This webinar discusses risks to supply chains and will provide guidance on identifying those risks and defining strategies for mitigating them.
  • This webinar underlines the fundamental importance of the one of the most important phases in the BCM lifecycle – the BIA.

    Other - subsequent - phases such as selecting one or more business continuity strategies or the formulation of a BC plan, exhibit a much smaller space of choices than the BIA, which is primarily an information gathering stage, charged with understanding the business.

    Critically important information needs to be unearthed and, ideally, not one important aspect must be omitted or forgotten. This is the reason why ISO TC 292 (formerly 223), after developing ISO 22301 and ISO 22313, has embarked on developing a standard on the BIA: ISO 22317. It is being presented in another contribution at this conference.

    This webinar also focuses on a visualization and presentation method newly applied to the BIA process - in order to better understand a company’s processes, resources and their interdependencies.
  • One of the critical success factors for any BCM programme is competent people to undertake all the BC roles that the programme requires. This webinar will explain how to plan a campaign of training and awareness to ensure that everyone who has a role in the programme knows what their role is and has the appropriate knowledge and skills to undertake their role.
  • This webinar will consider the complementary disciplines of security, crisis, business continuity and disaster response, blending theoretical and practical applications. It should interest practitioners and students of organizational resilience at advanced levels as it will bind together the various complementary disciplines necessary to become resilient into a single holistic approach. The webinar will aim to develop insights and discussion about how to match the needs of security and risk to the requirements of business continuity and impact management; and to identify the intuitive and learned skills to anticipate, respond to and recover from the many unwanted issues that can arise and threaten organizational capability.

    It will be set in the context of a dynamic, changing world where new threats such as embedded terrorism, social media risk generation, food and logistics security, environmental issues, governance and legislation (as examples) can affect resilience significantly. Many of us look at single elements – this will combine many complementary and potentially conflicting elements in a single analysis and discussion.
  • As managers, we are responsible for recognising the signs of sleep deprivation (yawning, boredom, restlessness, head nodding, poor concentration etc.) and implementing the most appropriate practices to protect our staff from the potential consequences of fatigue.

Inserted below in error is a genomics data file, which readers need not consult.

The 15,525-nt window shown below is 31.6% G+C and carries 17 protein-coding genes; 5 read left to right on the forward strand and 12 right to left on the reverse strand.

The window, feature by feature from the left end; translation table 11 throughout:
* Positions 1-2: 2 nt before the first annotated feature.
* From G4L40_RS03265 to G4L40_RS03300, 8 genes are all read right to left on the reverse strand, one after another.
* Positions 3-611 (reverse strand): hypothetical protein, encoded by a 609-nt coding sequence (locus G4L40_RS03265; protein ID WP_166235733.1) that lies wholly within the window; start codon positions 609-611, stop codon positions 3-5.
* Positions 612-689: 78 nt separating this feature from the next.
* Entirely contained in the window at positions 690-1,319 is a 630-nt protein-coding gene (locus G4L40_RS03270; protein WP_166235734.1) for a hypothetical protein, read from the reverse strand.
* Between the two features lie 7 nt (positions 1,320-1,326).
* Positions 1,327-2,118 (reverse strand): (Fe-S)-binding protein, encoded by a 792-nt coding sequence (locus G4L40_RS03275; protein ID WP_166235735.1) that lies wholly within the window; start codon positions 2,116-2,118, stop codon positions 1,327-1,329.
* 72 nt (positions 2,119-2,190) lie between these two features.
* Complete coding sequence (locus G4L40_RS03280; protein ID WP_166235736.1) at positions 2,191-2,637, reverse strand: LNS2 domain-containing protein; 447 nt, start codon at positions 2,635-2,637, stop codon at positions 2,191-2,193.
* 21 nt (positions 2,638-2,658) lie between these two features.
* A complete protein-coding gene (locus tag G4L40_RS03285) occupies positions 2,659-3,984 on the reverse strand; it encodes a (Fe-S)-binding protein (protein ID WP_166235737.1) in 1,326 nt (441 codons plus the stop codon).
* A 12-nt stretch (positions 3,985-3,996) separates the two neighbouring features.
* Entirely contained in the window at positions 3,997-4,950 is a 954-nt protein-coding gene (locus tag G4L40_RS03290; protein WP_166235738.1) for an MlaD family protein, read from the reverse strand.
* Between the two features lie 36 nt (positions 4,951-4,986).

We need to acknowledge the impact to our staff, productivity, efficiency, bystanders and work culture if we continue to encourage and push people to operate with little or no sleep.

    In this webinar, Jenny Krasny will delve into the Stigma of Fatigue in more detail to take a look at where we can create big improvements and start to change the fatigue culture.
  • Well-known writer and presenter Nathaniel Forbes MBCI offers three simple steps to help you give more persuasive presentations.

    Whether you’re pitching business continuity management to the C-suite, pleading for your department’s headcount or reporting post-exercise successes, you can move your audience to action with these three steps to a persuasive presentation.

    1.Develop a ‘story’.
    The human brain has been wired for story since our ancestors drew on cave walls. Every disaster, every invocation, every successful recovery reveals stories of sacrifice, personal resilience and individual initiative. Behind the facts, there’s a story in your presentation, too – one your audience will remember.

    2.Make an emotional connection.
    People may forget what you said, they may forget what you did, but they’ll never forget how you made them feel. To move people to action - to make them care about business continuity - you must reach for their feelings. Gently…but intentionally.

    3.Use pictures.
    It’s impossible for anyone to read and listen at the same time. Speaking over text bullets on a screen behind you is distracting and confusing to the audience. Instead, choose powerful images that make your point and support your story. The best ones are often the photographs you take yourself.
  • According to a PwC report “One of the main reasons many banks world over have resisted embracing a customer-centric model is because of integration challenges.”